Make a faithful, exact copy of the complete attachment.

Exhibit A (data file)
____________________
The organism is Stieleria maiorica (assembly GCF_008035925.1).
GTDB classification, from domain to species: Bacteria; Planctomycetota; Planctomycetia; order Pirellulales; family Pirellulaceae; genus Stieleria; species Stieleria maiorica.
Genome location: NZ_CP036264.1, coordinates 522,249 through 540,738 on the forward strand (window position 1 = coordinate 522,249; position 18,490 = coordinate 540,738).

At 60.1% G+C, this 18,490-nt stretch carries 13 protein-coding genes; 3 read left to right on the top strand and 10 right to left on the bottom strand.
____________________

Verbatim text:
The organism is Stieleria maiorica (assembly GCF_008035925.1).
GTDB classification, from domain to species: Bacteria; Planctomycetota; Planctomycetia; order Pirellulales; family Pirellulaceae; genus Stieleria; species Stieleria maiorica.
Genome location: NZ_CP036264.1, coordinates 522,249 through 540,738 on the forward strand (window position 1 = coordinate 522,249; position 18,490 = coordinate 540,738).

At 60.1% G+C, this 18,490-nt stretch carries 13 protein-coding genes; 3 read left to right on the top strand and 10 right to left on the bottom strand.